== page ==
I can’t believe I’ve been blogging for six months and I haven’t mentioned Hamlet! It’s one of my favorite things to teach and I have so much to say about it.
Hamlet can be hard to teach because there’s so much in the text. There are so many different directions you can take that lesson planning can get chaotic. It’s also hard to know how to introduce the play and what to front-load. Iambic pentameter? Revenge tragedies? Mental illness?
I’m going to suggest that you start where Shakespeare started. No, not in Stratford-upon-Avon. I’ve always felt that biographical information on Shakespeare doesn’t help students understand the play much better. But begin with the text that Shakespeare started with: the story of Amleth.Continue reading →
I completely agree with this post that having a structure for your discussion makes all the difference in the world. I’ve had the occasional class that on the occasional day could break into an insightful discussion without my intervention, but it’s never been the norm. And having a lot of different discussion formats in your repertoire allows you to adjust to scheduling needs, diagnose and solve classroom problems, and keep things interesting.
But trying a new format can also be daunting. I wrote about the things that can go wrong with fishbowl discussions and the appointment clock strategy so that other people wouldn’t have to go through as much trial and error as I did. Let’s talk about another discussion format that works with any text and is easy to implement once you get the hang of it. Continue reading →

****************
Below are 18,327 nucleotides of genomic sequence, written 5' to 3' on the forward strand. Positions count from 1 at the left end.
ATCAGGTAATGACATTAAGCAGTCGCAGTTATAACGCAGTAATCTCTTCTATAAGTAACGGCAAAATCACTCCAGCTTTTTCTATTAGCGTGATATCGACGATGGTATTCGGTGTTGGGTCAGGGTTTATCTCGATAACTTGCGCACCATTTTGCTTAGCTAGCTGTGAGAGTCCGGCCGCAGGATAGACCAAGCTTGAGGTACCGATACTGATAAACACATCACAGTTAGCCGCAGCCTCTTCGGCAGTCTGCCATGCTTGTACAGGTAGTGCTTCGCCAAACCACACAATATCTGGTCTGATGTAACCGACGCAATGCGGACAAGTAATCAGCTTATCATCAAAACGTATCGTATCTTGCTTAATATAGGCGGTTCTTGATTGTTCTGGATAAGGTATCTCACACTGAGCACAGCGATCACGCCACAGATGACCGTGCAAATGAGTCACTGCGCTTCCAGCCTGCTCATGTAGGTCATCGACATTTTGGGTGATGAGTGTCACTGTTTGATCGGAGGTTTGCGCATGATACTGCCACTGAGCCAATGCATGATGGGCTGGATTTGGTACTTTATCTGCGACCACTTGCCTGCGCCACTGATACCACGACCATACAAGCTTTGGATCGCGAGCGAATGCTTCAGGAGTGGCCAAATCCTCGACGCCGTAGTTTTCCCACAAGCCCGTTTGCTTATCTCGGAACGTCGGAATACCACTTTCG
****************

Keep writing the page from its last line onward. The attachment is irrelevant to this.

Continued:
When I first started teaching dystopian literature about a dozen years ago, I actually had to define dystopia. Not any more! Kids love the stuff, and they already have a lot of experience. But I still think it’s great to teach because you can dig into some of the more nuanced ideas and even some aspects of literary style or sentence construction.
One thing I like to do is start with the idea of Utopia, since most Dystopias come about because a powerful group tries to create an ideal society for themselves. Utopian songs are a nice way to start because they’re short and students usually enjoy listening to them. Many of these Utopian songs would work on their own, or you could also do a jigsaw or have groups listen to several and compare/contrast.Continue reading →
Last time on Next Time Teaching we were talking about poems to teach with Homer’s Odyssey. But I know a lot of people are trying to get in more non-fiction, either because of the common core, or Kelly Gallagher’s Article of the Week, or just because hey, the real world makes for interesting discussions. So without further ado, here are 8 non-fiction pieces that also go well with TheOdyssey.
One of the frustrating things about teaching English is how much time we spend looking for what to teach–the timely article, the thought-provoking poem, the text that will make an idea come to life for our students. But finding them takes time. And the more time we spend looking for what to teach, the less time we have to think about how to teach.Continue reading →